Modern medicine emerged in the nineteenth century, when the development of the germ theory of disease, the discovery of anesthesia to control the pain of surgery, and improved sanitation began to curb the horrors of infectious diseases.
Nursing is a discipline that is critical to the health and welfare of all nations and the backbone of any health care system. Without a sufficient supply of nurses to care for the public’s needs, the public’s health is at risk.
Vital signs, by definition, are a person’s temperature, pulse, respiration rate, and blood pressure (BP). These signs reflect the status of a person’s circulatory, respiratory, neurological, and endocrine functions.
Hospitals are the centerpiece of U.S. healthcare. Hospitals are multipurpose healthcare institutions. They provide a place for physicians and other clinicians to treat patients, for special diagnostic and treatment services, and for emergency care services.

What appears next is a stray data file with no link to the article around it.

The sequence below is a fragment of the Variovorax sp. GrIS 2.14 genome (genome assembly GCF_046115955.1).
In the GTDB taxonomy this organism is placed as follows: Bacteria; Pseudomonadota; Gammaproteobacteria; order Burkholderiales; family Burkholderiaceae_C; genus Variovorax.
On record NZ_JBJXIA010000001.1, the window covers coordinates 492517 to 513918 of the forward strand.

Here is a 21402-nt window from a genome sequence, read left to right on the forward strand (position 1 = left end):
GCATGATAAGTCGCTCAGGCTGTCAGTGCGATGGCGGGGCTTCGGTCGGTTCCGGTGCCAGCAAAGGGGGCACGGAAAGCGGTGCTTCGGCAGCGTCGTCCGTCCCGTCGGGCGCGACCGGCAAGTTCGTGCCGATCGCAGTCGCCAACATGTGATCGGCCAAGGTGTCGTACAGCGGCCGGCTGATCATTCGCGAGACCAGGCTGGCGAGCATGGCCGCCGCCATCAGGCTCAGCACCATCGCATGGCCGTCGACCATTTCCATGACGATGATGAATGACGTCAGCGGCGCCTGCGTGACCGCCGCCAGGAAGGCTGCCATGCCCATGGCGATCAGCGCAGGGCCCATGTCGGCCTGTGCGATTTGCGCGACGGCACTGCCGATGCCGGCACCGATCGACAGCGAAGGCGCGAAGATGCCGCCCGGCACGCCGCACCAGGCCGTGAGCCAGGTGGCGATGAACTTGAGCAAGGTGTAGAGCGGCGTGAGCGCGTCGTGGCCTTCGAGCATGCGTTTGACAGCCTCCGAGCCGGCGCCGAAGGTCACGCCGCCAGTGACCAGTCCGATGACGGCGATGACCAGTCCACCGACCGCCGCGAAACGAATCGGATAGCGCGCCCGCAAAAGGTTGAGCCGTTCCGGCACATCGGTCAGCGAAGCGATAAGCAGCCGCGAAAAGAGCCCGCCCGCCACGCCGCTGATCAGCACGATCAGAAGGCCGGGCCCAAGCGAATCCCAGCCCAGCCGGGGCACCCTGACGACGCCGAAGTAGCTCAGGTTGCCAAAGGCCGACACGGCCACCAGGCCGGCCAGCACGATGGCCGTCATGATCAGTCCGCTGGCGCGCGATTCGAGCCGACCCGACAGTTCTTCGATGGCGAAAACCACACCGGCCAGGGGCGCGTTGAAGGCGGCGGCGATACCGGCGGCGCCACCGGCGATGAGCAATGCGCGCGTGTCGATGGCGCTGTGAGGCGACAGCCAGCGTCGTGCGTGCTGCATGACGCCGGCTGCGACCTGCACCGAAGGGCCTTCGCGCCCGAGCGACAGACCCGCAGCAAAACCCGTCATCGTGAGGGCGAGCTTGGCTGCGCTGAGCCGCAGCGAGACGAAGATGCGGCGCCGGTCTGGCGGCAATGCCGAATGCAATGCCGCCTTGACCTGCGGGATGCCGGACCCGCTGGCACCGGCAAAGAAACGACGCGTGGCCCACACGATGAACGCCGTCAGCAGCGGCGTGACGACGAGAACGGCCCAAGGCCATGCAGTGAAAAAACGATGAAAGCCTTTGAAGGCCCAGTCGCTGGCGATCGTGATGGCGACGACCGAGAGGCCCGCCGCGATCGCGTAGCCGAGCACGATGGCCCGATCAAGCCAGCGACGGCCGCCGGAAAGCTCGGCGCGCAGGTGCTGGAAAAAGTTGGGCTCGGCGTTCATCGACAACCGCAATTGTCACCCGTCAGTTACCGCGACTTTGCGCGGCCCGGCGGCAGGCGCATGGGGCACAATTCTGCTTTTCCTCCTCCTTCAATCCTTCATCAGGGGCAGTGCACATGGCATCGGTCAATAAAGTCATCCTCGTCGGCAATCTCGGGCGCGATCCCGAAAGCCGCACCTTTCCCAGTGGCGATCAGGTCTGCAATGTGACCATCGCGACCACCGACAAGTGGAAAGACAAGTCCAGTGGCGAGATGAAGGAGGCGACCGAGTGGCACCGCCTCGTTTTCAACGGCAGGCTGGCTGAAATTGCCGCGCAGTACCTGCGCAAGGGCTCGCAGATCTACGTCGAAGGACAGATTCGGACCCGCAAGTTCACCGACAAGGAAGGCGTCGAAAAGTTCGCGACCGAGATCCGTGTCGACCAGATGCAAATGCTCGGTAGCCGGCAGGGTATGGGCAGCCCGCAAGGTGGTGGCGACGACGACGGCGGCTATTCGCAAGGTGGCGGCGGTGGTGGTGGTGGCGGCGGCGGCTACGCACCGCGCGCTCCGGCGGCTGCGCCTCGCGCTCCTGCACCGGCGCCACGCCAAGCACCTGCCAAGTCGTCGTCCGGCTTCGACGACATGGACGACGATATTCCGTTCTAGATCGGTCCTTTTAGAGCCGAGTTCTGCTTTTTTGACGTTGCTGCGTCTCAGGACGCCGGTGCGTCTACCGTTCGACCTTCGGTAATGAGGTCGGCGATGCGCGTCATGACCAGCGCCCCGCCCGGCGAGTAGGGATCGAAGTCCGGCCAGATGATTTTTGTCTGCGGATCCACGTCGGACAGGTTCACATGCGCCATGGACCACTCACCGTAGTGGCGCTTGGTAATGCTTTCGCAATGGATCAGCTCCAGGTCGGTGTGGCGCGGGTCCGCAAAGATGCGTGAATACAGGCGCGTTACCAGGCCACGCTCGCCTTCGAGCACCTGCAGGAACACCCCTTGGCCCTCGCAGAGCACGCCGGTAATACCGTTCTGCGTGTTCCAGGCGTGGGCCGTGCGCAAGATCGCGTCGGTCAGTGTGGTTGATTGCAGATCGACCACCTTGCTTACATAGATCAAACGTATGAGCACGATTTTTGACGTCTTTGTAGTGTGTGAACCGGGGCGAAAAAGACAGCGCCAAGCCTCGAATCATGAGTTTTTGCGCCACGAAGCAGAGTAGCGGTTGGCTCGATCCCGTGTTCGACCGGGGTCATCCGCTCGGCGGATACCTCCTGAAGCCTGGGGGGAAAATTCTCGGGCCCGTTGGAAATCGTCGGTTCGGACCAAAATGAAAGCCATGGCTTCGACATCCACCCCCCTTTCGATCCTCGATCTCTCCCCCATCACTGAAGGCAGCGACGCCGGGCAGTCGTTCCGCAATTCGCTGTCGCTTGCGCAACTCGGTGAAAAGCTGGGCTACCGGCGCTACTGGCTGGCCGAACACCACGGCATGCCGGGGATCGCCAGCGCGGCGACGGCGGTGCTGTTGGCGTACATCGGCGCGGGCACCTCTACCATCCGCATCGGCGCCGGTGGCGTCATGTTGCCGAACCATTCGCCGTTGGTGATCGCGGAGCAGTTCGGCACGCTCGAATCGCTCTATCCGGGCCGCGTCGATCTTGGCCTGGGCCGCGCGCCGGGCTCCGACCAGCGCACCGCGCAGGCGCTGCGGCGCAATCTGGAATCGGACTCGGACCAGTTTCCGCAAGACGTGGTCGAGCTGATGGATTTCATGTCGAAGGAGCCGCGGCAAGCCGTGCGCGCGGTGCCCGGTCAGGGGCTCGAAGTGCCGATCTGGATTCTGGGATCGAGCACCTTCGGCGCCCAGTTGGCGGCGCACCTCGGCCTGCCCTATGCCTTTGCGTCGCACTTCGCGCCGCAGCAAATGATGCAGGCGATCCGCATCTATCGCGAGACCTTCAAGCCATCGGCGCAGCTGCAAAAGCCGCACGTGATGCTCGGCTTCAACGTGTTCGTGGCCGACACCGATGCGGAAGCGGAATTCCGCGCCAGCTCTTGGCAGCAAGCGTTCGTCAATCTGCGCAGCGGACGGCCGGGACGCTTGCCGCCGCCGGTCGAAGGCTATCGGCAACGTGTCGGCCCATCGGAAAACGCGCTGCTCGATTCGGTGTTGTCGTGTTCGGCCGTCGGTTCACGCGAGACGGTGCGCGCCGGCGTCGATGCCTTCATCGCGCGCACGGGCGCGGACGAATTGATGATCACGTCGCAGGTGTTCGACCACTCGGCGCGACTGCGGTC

From Encyclopedia of nursing research As a specialty within the nursing profession, emergency nursing encompasses care of individuals across the life span, seeking help for perceived or actual physical or emotional alterations of health that require emergent or nonemergent interventions
From Webster's new world Medical Dictionary
A trained person who assists women during childbirth. Many midwives also provide prenatal care for pregnant women, birth education for women and their partners, and care for mothers and newborn babies after the birth.
From The Gale encyclopedia of nursing and Allied Health
Nurse anesthetists, or certified registered nurse anesthetists (CRNAs), are advanced practice registered nurses with specialized graduate level education, training, and certification in anesthesiology.
From Encyclopedia of nursing research The goal of palliative care is to prevent and relieve suffering and to support the best possible quality of life for patients and their families, regardless of the stage of the disease or the need for other therapies.